British tourists using red passports hit by urgent ‘act now’ warning | Travel News | Travel

Britons are being warned about a 10-year passport rule which could spark misery for travellers heading to the European Union. After Brexit, EU countries won’t accept passports which were issued more than a decade ago.

Figures cited by the BBC from the Home Office suggest 32 million people applied for passports which, if granted, would now be more than 10 years old.

Paramedic Nathan Barnes, 31, from Norwich, told the broadcaster he was refused entry onto a flight to Limoges, France, with his fiancé.

Mr Barnes said he waas stopped at the departure gate after checking in online, passing through security and passport control.

He added his passport had been issued more than 10 years before, saying: “They were very matter of fact about it. They just said, ‘Sorry, you can’t board. Off you pop’. I was gutted.”

Under the rules, if you plan to visit the EU you will need to renew your passport if it is 10 years old or more on the day you enter the EU country. You should count it from the date your passport was issued.

You will also need to renew your passport if there’s less than three months left on it at any time while you’re travelling.

The rules apply to Iceland, Norway, Switzerland and Lichtenstein as well as EU countries, but not including Ireland.

If a British passport was issued before September 2018 it could still be valid for up to 10 years and nine months.

Before that date the passport office would add up to nine months from an old passport onto a new one.

Rory Boland, Travel Editor at Which?, told the BBC the 10-year rule is an issue that still catches people out. He said: “What’s really important is that you check your passport validity and expiry date when booking your holiday.

“Not when you go to check-in, and certainly not when you travel to the airport.”

Mr Boland said that’s when people continually find out their passport is out of date and by that time it is often too expensive and too complicated to save their holiday.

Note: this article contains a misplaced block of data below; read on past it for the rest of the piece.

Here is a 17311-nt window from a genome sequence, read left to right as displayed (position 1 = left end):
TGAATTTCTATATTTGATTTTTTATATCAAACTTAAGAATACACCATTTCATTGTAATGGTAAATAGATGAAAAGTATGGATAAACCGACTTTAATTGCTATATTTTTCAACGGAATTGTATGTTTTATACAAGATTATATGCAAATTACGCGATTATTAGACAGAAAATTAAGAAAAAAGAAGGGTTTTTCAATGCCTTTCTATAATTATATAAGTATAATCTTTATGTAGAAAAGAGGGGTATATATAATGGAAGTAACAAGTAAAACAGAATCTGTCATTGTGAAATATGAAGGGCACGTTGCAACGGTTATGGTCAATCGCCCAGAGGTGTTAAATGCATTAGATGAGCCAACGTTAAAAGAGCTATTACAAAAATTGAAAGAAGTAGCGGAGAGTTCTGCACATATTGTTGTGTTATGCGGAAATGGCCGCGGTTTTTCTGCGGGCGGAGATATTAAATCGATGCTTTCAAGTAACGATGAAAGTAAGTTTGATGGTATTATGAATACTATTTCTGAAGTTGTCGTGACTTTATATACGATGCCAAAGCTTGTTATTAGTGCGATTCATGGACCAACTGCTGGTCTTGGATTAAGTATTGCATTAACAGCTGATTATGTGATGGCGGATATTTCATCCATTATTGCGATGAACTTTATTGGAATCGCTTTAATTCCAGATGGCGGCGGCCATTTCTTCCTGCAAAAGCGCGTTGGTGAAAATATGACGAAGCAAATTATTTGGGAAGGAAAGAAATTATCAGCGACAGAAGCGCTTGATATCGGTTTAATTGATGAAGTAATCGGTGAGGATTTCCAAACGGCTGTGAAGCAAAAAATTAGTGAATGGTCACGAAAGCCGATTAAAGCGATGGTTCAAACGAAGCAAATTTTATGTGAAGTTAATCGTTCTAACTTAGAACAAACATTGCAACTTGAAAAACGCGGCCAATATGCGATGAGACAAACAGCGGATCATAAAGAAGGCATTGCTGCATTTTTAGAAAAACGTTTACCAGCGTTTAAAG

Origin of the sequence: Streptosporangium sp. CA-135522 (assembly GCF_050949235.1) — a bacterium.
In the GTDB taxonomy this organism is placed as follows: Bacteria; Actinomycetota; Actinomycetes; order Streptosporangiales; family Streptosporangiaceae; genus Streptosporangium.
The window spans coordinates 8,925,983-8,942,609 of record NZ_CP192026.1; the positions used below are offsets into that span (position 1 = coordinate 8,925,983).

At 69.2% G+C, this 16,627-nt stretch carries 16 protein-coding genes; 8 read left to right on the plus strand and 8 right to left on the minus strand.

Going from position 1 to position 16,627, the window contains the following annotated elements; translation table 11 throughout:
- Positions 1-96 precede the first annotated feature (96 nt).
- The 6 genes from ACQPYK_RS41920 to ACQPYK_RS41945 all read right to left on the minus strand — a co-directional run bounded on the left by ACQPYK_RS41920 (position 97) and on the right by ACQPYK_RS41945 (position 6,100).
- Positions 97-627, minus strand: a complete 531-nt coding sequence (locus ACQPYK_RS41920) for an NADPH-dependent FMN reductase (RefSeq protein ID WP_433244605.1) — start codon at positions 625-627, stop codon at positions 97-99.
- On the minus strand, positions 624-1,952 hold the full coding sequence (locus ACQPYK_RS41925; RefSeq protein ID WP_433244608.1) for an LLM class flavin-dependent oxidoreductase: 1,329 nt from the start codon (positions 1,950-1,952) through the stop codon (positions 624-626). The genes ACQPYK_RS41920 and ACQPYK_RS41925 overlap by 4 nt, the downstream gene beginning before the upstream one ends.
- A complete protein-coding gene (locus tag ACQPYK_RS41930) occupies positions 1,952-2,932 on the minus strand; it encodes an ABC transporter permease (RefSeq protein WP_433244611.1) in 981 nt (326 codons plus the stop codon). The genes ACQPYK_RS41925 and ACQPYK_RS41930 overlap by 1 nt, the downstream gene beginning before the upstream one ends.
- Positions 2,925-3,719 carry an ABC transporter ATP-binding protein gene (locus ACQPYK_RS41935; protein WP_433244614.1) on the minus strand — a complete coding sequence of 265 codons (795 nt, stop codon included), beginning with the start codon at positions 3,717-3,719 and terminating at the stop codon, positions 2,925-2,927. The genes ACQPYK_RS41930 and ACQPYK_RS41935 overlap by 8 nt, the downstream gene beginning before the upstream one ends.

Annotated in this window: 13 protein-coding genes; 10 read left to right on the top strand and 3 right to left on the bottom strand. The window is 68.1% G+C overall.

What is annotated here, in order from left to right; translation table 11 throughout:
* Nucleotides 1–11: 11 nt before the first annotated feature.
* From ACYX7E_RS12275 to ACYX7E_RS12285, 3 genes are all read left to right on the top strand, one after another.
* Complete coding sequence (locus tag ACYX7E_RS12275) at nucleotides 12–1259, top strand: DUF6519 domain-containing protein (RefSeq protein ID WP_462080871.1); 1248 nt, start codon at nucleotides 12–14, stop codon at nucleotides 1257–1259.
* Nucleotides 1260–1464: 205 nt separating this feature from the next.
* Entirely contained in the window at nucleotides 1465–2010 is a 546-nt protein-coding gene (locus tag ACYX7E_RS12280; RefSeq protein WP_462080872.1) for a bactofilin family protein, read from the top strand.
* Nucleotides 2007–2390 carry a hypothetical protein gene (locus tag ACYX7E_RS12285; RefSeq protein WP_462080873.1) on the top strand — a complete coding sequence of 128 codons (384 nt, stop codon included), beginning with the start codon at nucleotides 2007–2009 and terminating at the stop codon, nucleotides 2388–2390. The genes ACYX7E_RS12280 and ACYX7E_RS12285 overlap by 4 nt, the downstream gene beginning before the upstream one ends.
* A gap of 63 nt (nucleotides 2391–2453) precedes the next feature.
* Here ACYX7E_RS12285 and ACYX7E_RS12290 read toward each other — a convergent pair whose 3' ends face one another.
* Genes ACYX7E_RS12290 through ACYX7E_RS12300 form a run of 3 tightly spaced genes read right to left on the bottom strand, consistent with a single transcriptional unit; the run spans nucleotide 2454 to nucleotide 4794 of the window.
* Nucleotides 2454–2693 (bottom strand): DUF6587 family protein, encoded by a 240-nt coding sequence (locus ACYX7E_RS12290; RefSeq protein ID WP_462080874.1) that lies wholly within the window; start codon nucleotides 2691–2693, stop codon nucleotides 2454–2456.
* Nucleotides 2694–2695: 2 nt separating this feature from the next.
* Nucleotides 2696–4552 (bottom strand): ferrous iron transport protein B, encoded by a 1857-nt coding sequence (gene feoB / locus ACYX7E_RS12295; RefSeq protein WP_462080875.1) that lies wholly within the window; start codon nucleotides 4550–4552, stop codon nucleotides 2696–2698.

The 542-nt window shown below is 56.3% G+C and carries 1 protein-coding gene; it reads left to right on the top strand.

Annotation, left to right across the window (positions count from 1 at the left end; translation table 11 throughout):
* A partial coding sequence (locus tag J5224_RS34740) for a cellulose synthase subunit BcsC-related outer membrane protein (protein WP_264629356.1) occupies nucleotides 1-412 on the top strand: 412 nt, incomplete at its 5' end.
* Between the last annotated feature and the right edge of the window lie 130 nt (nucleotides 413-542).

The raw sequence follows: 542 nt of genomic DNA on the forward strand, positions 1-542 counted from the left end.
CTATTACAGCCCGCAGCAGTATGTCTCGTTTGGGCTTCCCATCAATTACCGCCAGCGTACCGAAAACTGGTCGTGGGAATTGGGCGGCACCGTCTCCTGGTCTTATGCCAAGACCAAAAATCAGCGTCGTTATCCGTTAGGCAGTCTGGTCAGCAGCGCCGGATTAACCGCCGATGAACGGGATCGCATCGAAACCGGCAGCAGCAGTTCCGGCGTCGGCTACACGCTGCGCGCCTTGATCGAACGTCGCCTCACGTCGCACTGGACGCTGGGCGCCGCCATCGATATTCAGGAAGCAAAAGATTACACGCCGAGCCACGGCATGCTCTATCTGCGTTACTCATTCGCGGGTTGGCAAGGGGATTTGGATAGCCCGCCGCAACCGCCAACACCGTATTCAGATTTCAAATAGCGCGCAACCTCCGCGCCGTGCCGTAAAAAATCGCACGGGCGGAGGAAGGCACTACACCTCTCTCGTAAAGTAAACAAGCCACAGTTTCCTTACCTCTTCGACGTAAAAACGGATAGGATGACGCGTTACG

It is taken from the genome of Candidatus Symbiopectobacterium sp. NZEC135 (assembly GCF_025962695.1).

He estimated more than 100,000 people’s trips are spoilt as a result of the rules and has written to airlines, urging them to do more to raise awareness.

Airlines UK has said airlines do issue reminders, but there is no guarantee invalid passports will be detected in advance.

For the latest updates on passport requirements, you should visit the Home Office’s website.

Earlier this month the Home Office announced passport fees will rise by more than seven percent in April. The cost of online applications made within the UK for people aged 16 and above will increase from £82.50 to £88.50 under the proposals.

Passports for children under 16 will cost £57.50, up from £53.50 currently. There are similar rises in fees for postal applications and those made from overseas. The changes are due to come into force from April 11. Passport fees rose by around nine percent in February last year.

The Home Office said the new fees will help ensure income from these applications better meets the cost of delivering passport and associated operations, reducing reliance on funding from general taxation.

It added: “The Government does not make any profit from the cost of passport applications. The fees contribute to the cost of processing passport applications, consular support overseas including for lost or stolen passports, and the cost of processing British citizens at UK borders.

“The increase will also help enable the Government to continue improving its services.”

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